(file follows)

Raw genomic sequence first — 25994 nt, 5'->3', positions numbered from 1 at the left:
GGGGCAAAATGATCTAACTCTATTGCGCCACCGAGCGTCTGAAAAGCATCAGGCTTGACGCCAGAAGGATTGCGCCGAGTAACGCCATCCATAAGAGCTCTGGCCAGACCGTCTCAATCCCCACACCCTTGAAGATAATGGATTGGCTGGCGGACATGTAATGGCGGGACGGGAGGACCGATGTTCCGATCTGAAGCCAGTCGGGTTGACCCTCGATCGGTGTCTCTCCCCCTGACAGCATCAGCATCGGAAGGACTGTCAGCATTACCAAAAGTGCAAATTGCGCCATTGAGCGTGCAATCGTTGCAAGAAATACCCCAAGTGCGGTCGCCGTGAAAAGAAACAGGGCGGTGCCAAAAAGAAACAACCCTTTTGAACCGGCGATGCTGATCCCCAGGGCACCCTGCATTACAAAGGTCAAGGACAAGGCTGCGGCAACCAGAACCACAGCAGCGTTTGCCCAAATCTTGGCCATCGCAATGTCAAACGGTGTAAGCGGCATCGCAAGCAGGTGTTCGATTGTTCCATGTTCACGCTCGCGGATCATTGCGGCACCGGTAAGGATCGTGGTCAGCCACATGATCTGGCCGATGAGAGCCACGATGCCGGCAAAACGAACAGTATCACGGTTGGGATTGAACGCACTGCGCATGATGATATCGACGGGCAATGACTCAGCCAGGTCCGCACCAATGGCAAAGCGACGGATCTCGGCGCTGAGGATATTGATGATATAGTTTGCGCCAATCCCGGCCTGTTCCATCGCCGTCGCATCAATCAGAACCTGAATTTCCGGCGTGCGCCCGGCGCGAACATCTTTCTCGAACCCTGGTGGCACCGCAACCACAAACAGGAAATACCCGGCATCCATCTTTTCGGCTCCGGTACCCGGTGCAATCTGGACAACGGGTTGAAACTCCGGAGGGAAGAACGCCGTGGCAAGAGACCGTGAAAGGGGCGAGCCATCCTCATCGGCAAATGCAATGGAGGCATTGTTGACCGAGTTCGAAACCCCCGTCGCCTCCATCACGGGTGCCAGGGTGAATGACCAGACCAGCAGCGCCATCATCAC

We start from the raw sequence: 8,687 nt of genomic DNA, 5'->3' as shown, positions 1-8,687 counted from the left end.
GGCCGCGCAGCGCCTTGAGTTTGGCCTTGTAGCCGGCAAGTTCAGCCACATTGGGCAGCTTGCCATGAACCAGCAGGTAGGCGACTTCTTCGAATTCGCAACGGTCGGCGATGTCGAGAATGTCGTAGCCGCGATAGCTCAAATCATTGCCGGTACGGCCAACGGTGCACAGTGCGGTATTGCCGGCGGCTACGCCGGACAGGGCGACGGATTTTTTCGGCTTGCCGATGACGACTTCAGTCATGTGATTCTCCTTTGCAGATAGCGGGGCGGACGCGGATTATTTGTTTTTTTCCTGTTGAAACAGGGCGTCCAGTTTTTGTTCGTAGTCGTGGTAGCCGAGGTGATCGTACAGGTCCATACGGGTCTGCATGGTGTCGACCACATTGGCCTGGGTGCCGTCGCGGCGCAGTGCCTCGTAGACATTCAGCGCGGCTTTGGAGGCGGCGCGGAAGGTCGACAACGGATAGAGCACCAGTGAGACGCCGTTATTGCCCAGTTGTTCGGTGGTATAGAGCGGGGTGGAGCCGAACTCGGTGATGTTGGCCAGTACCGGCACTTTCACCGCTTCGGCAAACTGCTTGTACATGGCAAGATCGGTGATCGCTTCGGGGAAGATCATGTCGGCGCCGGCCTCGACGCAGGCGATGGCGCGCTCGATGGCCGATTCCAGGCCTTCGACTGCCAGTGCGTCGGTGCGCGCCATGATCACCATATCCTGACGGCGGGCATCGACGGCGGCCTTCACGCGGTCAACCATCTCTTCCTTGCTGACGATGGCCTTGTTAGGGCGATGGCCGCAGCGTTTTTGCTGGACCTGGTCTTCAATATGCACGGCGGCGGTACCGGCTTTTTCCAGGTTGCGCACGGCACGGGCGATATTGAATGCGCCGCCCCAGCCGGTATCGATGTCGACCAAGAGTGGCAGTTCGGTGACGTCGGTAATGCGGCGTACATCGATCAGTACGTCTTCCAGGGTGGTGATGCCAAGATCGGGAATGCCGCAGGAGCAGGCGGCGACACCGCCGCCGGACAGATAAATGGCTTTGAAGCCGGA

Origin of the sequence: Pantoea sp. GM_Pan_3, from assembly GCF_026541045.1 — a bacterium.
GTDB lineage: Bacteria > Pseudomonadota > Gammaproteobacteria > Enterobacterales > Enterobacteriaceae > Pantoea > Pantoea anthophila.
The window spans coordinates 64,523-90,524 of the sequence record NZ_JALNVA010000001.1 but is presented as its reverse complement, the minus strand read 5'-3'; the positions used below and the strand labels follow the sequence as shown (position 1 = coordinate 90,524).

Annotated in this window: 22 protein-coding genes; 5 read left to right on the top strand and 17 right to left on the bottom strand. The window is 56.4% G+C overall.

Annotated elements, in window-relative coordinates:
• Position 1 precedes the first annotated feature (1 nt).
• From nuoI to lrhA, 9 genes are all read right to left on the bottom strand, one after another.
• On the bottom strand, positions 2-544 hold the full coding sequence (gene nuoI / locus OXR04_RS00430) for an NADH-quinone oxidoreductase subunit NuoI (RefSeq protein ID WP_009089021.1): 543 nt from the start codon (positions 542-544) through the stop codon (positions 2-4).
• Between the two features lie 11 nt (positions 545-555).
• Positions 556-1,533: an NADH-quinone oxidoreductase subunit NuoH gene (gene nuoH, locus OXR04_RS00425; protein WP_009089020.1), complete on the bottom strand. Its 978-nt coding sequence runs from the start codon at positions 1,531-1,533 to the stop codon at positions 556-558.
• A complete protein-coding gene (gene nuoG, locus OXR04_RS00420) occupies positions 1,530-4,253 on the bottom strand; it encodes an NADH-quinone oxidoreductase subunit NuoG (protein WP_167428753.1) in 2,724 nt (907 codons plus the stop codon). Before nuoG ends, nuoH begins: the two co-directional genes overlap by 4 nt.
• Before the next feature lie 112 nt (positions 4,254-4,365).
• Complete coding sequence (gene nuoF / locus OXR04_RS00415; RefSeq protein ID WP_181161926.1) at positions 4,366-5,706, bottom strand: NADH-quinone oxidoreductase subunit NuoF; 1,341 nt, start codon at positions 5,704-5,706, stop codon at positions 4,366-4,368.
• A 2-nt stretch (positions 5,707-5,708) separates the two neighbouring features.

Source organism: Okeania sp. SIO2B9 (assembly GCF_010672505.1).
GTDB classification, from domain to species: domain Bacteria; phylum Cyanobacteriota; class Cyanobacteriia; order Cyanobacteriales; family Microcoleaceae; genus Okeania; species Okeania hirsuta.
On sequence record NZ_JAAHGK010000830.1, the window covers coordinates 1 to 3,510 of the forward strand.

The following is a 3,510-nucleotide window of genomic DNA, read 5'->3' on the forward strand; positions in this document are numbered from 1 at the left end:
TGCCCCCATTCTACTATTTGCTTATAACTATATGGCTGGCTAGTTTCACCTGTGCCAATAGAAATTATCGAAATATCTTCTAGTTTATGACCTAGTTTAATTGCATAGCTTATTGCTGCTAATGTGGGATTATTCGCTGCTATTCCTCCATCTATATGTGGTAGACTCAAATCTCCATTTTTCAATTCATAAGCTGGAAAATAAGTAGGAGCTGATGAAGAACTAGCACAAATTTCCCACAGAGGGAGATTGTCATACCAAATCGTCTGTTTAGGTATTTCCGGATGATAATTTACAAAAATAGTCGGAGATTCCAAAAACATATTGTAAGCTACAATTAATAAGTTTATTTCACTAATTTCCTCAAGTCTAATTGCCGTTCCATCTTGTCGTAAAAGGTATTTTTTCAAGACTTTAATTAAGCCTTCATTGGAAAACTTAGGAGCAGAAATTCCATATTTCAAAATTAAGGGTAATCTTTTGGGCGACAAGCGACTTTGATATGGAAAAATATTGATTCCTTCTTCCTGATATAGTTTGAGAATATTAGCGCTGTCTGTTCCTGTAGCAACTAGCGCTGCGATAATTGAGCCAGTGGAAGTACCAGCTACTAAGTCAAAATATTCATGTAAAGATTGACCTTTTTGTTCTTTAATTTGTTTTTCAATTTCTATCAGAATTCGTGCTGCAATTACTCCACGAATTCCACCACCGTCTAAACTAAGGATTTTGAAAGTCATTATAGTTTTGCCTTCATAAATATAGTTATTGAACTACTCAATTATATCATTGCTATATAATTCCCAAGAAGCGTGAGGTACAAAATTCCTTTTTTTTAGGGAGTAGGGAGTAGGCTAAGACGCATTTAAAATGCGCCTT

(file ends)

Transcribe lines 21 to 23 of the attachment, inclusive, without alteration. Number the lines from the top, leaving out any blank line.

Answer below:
On sequence record NZ_JAAHGK010000830.1, the window covers coordinates 1 to 3,510 of the forward strand.

The following is a 3,510-nucleotide window of genomic DNA, read 5'->3' on the forward strand; positions in this document are numbered from 1 at the left end:
TGCCCCCATTCTACTATTTGCTTATAACTATATGGCTGGCTAGTTTCACCTGTGCCAATAGAAATTATCGAAATATCTTCTAGTTTATGACCTAGTTTAATTGCATAGCTTATTGCTGCTAATGTGGGATTATTCGCTGCTATTCCTCCATCTATATGTGGTAGACTCAAATCTCCATTTTTCAATTCATAAGCTGGAAAATAAGTAGGAGCTGATGAAGAACTAGCACAAATTTCCCACAGAGGGAGATTGTCATACCAAATCGTCTGTTTAGGTATTTCCGGATGATAATTTACAAAAATAGTCGGAGATTCCAAAAACATATTGTAAGCTACAATTAATAAGTTTATTTCACTAATTTCCTCAAGTCTAATTGCCGTTCCATCTTGTCGTAAAAGGTATTTTTTCAAGACTTTAATTAAGCCTTCATTGGAAAACTTAGGAGCAGAAATTCCATATTTCAAAATTAAGGGTAATCTTTTGGGCGACAAGCGACTTTGATATGGAAAAATATTGATTCCTTCTTCCTGATATAGTTTGAGAATATTAGCGCTGTCTGTTCCTGTAGCAACTAGCGCTGCGATAATTGAGCCAGTGGAAGTACCAGCTACTAAGTCAAAATATTCATGTAAAGATTGACCTTTTTGTTCTTTAATTTGTTTTTCAATTTCTATCAGAATTCGTGCTGCAATTACTCCACGAATTCCACCACCGTCTAAACTAAGGATTTTGAAAGTCATTATAGTTTTGCCTTCATAAATATAGTTATTGAACTACTCAATTATATCATTGCTATATAATTCCCAAGAAGCGTGAGGTACAAAATTCCTTTTTTTTAGGGAGTAGGGAGTAGGCTAAGACGCATTTAAAATGCGCCTT